Tonalism is identified as a moody and atmospheric method of landscape painting. It was first developed in the art schools of Munich and Paris during the 1880s, where it then spread into the American repertoire as well.
It is generally a style that utilizes dark or neutral colors to predominate a canvas, giving the scene a subdued atmosphere. Additionally it can be used to create soft light or shadows and served as a forerunner to Luminism.
The earliest proponents of the technique, including George Inness and James MacNeil Whistler, used the approach in order to gain balance and harmony in their compositions. Later painters however, such as the Barbizon School painters, used the effects of light and shadow to capture the immediacy of the landscapes they were painting.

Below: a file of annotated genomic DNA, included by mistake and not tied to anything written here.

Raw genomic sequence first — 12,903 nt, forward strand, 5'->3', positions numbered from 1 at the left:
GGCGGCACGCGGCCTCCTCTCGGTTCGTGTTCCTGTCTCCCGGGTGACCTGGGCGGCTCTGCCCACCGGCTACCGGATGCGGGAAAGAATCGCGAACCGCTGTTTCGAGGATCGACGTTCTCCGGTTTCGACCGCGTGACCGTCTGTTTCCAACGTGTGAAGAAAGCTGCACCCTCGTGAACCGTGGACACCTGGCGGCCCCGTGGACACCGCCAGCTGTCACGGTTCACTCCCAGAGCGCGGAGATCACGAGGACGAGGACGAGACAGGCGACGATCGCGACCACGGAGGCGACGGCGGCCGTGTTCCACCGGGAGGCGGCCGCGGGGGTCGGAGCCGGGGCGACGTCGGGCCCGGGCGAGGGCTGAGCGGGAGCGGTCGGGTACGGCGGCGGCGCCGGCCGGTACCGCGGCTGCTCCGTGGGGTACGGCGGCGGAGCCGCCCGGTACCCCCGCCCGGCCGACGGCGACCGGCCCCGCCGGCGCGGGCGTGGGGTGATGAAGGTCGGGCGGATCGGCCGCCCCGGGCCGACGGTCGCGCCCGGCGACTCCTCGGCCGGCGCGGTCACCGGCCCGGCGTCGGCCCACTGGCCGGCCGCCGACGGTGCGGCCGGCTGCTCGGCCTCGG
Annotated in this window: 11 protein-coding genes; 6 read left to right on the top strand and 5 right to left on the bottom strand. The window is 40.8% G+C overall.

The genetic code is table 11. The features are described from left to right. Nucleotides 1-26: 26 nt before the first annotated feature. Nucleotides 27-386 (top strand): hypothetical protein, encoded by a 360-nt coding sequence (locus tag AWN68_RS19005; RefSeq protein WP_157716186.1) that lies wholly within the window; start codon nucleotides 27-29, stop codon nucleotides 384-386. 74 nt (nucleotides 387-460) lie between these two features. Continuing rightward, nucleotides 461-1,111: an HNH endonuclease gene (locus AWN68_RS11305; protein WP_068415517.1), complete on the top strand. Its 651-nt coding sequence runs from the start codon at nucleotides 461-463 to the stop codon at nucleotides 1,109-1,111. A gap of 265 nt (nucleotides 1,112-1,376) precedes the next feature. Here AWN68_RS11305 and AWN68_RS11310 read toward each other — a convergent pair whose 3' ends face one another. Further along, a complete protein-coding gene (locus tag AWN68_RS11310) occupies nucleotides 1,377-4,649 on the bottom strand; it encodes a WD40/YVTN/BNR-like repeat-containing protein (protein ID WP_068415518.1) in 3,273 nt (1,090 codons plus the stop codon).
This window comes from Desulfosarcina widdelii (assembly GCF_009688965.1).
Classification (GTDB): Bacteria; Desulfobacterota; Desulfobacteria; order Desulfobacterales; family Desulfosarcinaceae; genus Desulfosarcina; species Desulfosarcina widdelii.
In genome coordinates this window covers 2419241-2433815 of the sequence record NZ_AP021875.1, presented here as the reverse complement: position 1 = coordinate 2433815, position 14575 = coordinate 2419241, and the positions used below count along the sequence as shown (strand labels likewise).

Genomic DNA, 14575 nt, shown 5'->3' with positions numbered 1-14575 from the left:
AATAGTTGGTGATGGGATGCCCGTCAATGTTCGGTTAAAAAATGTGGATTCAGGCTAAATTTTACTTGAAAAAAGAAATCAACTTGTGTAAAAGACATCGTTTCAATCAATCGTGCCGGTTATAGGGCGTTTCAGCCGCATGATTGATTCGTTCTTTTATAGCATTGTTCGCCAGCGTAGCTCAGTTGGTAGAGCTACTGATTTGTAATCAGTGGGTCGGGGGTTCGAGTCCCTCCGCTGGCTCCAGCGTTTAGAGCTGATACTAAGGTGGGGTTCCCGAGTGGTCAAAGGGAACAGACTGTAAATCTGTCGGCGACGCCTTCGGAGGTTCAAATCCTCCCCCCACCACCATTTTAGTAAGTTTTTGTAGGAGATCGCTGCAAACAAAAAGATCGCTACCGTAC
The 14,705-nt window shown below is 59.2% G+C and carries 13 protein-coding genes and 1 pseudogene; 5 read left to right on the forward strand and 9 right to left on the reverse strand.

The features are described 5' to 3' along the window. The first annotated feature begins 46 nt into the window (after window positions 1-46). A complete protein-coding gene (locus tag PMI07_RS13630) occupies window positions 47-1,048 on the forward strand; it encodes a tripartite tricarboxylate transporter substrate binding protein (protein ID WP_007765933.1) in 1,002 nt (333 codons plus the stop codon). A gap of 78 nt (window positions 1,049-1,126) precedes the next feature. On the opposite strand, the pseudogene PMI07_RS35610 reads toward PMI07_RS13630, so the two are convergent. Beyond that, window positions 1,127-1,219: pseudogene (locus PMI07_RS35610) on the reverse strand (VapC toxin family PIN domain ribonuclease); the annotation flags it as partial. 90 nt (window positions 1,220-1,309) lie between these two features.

Though not a rejection of the Hudson River School of painting's principles, many American landscape painters began to employ Tonalism's soft edges and even tonalities as a way of communicating emotion in a far less dramatic and symbolic method than the Hudson River School demanded.
Special glazing techniques were required of the Tonalist painter, but they served to create the misty or smoky effects the painters sought.
Other painters in the Tonalist style include William Morris Hunt, John La Farge, Ralph Albert Blakelock, John Henry Twachtman and Lowell Birge Harrison, among many more.